Flow-diversion treatment has been shown to be associated with high rates of angiographic obliteration; however, the treatment is relatively contraindicated in the acute phase following subarachnoid hemorrhage (SAH) as these patients require periprocedural dual antiplatelet therapy. Acute coiling followed by flow diversion has emerged as an intriguing and feasible treatment option for ruptured complex and giant aneurysms. In this study the authors report outcomes and complications of patients with ruptured aneurysms undergoing coiling in the acute phase followed by planned delayed flow diversion.
This case series includes patients from 2 institutions. All patients underwent standard endovascular coiling in the acute phase after SAH with the intention and plan to proceed with flow diversion at a later date. Outcomes studied included angiographic occlusion, procedure-related complications, and long-term clinical outcome as measured using the modified Rankin Scale.
A total of 31 patients underwent coiling in the acute phase with the intention to undergo flow diversion at a later date. The mean aneurysm size was 15.8 ± 7.9 mm. Of the 31 patients undergoing coiling, 4 patients could not undergo further flow-diverter therapy: 3 patients (9.7%) died of complications of subarachnoid hemorrhage and 1 patient had permanent morbidity as a result of perioperative ischemic stroke (3.1%). Twenty-seven patients underwent staged placement of flow diverters after adequate recovery. The median time to treatment was 16 weeks. There was one case of aneurysm rebleeding following coil treatment. There were no cases of permanent morbidity or mortality resulting from flow-diverter treatment. Twenty-four patients underwent imaging follow-up; 18 of these patients had aneurysms that were completely or nearly completely occluded (58.1% on an intent-to-treat basis). At last follow-up (mean 18.3 months), 25 patients had mRS scores ≤ 2 (80.6% on an intent-to-treat basis).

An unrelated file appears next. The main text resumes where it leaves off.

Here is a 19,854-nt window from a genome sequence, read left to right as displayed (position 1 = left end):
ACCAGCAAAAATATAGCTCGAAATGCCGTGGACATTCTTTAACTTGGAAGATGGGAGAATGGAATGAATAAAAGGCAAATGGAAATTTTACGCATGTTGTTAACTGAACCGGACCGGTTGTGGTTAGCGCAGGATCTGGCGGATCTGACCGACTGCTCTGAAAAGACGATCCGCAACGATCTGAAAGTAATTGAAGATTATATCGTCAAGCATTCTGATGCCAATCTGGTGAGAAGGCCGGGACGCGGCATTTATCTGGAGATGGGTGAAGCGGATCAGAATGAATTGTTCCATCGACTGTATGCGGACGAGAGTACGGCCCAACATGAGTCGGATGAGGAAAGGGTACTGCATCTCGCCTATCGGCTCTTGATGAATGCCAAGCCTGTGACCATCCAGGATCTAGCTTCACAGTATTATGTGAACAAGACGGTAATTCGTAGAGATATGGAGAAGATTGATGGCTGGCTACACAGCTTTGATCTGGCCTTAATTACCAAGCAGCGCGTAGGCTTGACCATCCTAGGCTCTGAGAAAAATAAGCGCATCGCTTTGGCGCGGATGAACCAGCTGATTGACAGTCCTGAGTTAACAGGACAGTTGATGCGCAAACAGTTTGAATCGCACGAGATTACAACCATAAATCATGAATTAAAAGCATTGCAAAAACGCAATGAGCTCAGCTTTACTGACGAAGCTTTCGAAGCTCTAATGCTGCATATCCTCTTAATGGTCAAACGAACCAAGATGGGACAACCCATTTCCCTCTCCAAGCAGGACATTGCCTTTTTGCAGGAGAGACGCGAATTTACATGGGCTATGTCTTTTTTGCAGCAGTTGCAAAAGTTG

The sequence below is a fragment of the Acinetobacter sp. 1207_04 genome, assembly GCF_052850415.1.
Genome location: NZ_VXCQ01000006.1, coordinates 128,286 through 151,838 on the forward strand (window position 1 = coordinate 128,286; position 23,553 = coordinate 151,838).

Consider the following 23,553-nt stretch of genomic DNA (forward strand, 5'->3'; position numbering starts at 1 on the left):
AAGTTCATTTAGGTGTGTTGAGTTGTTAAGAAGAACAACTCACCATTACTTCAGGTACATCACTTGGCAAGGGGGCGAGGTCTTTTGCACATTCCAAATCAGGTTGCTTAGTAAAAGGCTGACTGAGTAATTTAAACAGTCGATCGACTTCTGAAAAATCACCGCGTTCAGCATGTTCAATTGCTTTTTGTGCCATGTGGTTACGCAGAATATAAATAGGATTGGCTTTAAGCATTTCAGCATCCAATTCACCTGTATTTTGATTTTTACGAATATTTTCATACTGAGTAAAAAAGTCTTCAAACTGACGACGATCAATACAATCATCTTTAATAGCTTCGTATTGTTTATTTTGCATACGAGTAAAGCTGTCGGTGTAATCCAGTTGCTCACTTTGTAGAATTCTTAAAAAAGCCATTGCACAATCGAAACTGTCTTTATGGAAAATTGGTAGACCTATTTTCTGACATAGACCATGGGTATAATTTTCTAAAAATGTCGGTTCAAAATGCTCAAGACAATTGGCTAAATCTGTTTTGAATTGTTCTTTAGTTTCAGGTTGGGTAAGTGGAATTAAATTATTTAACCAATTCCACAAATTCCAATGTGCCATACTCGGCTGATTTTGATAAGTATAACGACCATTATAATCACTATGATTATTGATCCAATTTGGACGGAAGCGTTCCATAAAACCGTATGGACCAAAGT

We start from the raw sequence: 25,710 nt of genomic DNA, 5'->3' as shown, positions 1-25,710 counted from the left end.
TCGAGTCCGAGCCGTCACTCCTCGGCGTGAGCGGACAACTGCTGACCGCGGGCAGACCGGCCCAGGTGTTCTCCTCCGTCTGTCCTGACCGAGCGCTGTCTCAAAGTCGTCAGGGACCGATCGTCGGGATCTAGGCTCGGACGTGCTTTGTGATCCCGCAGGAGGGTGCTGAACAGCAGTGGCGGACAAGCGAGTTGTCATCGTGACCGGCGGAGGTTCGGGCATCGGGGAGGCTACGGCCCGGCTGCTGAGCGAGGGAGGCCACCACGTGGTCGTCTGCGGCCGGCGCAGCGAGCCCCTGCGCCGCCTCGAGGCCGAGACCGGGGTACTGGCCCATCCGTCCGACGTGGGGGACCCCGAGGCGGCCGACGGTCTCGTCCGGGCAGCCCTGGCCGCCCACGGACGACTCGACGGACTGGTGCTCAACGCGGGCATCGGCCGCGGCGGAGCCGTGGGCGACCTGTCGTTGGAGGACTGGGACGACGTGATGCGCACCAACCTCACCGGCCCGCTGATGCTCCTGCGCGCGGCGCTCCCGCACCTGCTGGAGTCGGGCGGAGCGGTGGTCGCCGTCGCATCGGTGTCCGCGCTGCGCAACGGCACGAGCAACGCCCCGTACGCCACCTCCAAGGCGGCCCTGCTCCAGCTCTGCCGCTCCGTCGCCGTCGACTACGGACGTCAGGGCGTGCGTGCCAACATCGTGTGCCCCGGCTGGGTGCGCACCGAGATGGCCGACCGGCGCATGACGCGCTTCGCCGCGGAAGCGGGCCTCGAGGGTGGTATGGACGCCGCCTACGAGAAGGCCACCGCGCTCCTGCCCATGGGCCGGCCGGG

Staged treatment of ruptured complex and giant intracranial aneurysms with coiling in the acute phase and flow-diverter treatment following recovery from SAH is both safe and effective. In this series, no cases of rebleeding occurred during the interval between coiling and flow diversion. This strategy should be considered as a valid option in patients presenting with these challenging ruptured aneurysms.